Researchers recently found that many people with co-occurring mental health and substance use disorders are admitted to inpatient psychiatric units. According to a 2019 report from the Boston’s Institute for Healthcare Improvement and The Grayken Center, “hospitals have the opportunity to make a major impact in reducing morbidity and mortality related to opioid use.” The present study, therefore, looked at patients admitted to an acute care hospital in Vancouver, British Columbia. It sought to improve our understanding of this population and the care provided so that we can improve patients’ outcomes and care experiences.
How many of you had a flu this winter? Anyone took antibiotics for that? But some people can’t take them because they are allergic. Now, imagine someone suffering from pain, being prescribed opioids and having a negative reaction to them. What if this reaction was addiction to opioids? What if we could measure the risk for addiction the same way we can measure allergy to antibiotics? This article describes why opioid addiction is not an allergy to opioids and that we should not think about it that way, nor try to measure it using opioid risk tools.
We wanted to find out whether we can tell which adult will go into opioid addiction when prescribed opioids for pain. Why? Prescription opioid addiction can have devastating consequences but it is not clear how to identify patients with pain among whom prescription opioids can be safely prescribed.
The Journal of the American Medical Association – JAMA Network Open – commissioned us to do a very special kind of review that is called Diagnostic Accuracy Review. For this study, we chose only the best studies. To illustrate diagnostic performance, data from higher quality studies were extracted and used to calculate likelihood ratios (LR). What are likelihood ratios? Likelihood Ratios bigger than 1 increase the probability of a disease. Likelihood ratio of 1 equals roughly zero increase. Likelihood of 2 equals just about 15% increase.
Opioid Risk Tools
The opioid risk screening tools that are in widespread use are based on low quality studies and are not helpful in identifying patients at higher risk. Among them, the pain medication questionnaire had likelihood ratio of 2.6 (slight increase in likelihood, about 15%). Some risk factors were found in a single high quality study:
A history of opioid or non-opioid use disorder, a mental health diagnosis and concomitant prescription of certain psychiatric medications may increase the risk of prescription opioid addiction.
However, only the absence of a mood disorder appeared useful for identifying lower risk patients (and assessment tools incorporating combinations of patient characteristics and risk factors were not useful).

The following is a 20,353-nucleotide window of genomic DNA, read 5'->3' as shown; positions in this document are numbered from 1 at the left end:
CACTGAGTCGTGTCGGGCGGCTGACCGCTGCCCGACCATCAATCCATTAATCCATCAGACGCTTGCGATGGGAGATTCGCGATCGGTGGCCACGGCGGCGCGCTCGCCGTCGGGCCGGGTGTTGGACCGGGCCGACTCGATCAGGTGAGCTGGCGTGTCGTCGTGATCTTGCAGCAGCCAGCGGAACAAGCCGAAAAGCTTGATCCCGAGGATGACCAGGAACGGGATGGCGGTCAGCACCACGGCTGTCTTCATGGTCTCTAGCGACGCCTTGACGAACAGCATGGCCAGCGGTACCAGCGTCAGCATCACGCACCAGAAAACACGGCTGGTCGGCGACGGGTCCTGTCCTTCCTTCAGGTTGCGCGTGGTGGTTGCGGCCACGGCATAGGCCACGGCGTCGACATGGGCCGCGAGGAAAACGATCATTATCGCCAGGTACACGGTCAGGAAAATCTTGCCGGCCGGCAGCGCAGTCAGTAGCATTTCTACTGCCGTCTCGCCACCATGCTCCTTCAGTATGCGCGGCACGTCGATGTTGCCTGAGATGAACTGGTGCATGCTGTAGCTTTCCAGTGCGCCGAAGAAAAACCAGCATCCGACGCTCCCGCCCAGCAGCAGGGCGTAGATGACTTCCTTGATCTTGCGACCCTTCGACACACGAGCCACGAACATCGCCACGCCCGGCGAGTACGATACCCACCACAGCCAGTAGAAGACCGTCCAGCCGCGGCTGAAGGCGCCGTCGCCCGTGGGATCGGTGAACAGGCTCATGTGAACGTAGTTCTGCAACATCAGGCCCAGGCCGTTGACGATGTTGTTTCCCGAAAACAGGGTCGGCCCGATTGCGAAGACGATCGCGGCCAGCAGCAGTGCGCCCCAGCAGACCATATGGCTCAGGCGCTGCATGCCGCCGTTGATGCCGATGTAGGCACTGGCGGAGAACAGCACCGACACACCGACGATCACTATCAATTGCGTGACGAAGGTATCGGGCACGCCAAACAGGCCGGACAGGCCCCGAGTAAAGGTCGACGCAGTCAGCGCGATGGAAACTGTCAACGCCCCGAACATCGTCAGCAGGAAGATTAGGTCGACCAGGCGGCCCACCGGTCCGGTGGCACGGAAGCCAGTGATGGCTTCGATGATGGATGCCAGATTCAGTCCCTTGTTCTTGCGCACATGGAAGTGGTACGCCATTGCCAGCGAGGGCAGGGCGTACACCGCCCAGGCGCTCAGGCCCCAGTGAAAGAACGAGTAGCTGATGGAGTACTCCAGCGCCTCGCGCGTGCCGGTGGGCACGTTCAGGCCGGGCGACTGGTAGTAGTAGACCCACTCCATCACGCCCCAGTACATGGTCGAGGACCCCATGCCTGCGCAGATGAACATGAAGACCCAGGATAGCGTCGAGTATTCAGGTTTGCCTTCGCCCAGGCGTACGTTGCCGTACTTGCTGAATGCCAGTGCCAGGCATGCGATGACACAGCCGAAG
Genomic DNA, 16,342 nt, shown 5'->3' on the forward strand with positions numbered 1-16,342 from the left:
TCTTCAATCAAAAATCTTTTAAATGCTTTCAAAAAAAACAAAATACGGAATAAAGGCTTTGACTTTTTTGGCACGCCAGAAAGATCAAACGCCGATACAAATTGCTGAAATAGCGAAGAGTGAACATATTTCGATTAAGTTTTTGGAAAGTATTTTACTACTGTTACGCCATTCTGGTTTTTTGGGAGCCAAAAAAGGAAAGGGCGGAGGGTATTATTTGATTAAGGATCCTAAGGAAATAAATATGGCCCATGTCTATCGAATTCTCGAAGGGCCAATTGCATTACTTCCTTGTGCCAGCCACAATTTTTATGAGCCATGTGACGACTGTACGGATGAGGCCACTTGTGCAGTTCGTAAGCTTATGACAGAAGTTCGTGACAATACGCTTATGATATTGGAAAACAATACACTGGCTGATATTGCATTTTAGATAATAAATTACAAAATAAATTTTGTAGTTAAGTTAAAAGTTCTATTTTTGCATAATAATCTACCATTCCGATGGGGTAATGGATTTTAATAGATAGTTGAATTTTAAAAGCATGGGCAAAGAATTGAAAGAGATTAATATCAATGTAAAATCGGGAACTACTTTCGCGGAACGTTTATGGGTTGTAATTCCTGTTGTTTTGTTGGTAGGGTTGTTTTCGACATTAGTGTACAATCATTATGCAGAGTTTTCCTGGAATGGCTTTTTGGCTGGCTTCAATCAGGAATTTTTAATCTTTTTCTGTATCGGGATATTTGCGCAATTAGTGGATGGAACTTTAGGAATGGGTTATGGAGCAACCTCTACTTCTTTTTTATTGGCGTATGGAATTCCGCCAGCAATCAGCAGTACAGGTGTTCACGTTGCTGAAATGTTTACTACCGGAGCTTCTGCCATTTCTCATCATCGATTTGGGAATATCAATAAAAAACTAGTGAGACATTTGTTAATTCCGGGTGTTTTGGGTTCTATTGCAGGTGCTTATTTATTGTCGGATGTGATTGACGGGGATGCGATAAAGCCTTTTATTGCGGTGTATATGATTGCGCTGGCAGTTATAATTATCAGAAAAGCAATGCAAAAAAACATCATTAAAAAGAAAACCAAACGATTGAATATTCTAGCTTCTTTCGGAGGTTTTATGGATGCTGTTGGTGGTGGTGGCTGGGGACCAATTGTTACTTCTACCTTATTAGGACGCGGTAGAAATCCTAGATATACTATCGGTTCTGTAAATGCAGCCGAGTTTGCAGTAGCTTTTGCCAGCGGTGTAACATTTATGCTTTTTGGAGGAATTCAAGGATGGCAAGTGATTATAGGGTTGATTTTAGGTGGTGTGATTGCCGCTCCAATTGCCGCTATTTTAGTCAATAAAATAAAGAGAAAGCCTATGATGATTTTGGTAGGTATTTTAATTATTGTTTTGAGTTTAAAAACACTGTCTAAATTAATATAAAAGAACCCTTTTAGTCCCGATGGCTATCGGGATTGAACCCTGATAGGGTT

There are few valid ways to identify patients who can be safely prescribed opioid analgesics. Given the lack of good tools and the mounting evidence that opioids are not effective for chronic pain, such as the recent JAMA trial called Space, prescribers should be aware of tools’ limitations when prescribing opioids for pain. Opioid addiction is not an allergic reaction. Don’t try to measure risk for it and whether it’s safe to prescribe. De-implement opioid risk tools!
|Reference: Klimas, J., Gorfinkel, L., Fairbairn, N., Amato, L., Ahamad, K., Nolan, S., Simel, D., Wood, E. (2019) Strategies to identify patient risks of prescription opioid addiction when initiating opioids for pain: A Systematic review. JAMA Network Open. 2(5):e193365. Doi: 10.1001/jamanetworkopen.2019.3365|
If you enjoyed reading this article, you may also wish reading the article about diagnosing opioid use disorder link here
Looking at an old drug repurposed to treat opioid addiction, a new study found long-acting formulation of morphine (SROM) promising for curbing the opioid epidemic.
Many people who overdose on fentanyl have untreated opioid addiction. Left untreated, opioid addiction can have devastating consequences. One of the reasons for the low treatment rates is that current medications have limited ability to retain people in treatment. The Canadian National Guideline for the Clinical Management of Opioid Use Disorder recommends treatment with slow-release oral morphine, also known as SROM—prescribed as a third line of therapy. In this study, we wanted to compare Kadian® and Methadone for the treatment of opioid use disorder.
|QUICK FACT: Slow release oral morphine (SROM) is given once daily and has been proposed for people who do not tolerate or respond to methadone.|
We looked at the scientific literature up until the May of 2018. Then, we wanted to see if SROM (brand name Kadian®) works as well as methadone in the treatment of opioid use disorder. In the study, we included people of any gender, age or ethnicity.
What did the study find?
We found four unique clinical trials that met inclusion criteria (n = 471), and compared Kadian® with methadone. Meta-analysis of existing clinical trials suggests SROM (slow release oral morphine) may be as effective in retaining patients in treatment and reducing heroin use.
This is the first meta-analysis of slow release oral morphine (Kadian®). We included new studies that increase the validity of the study. We included previously unpublished data obtained from primary trials. A pooling of data for craving and adverse events was not possible due to inconsistent reporting of outcome measures across trials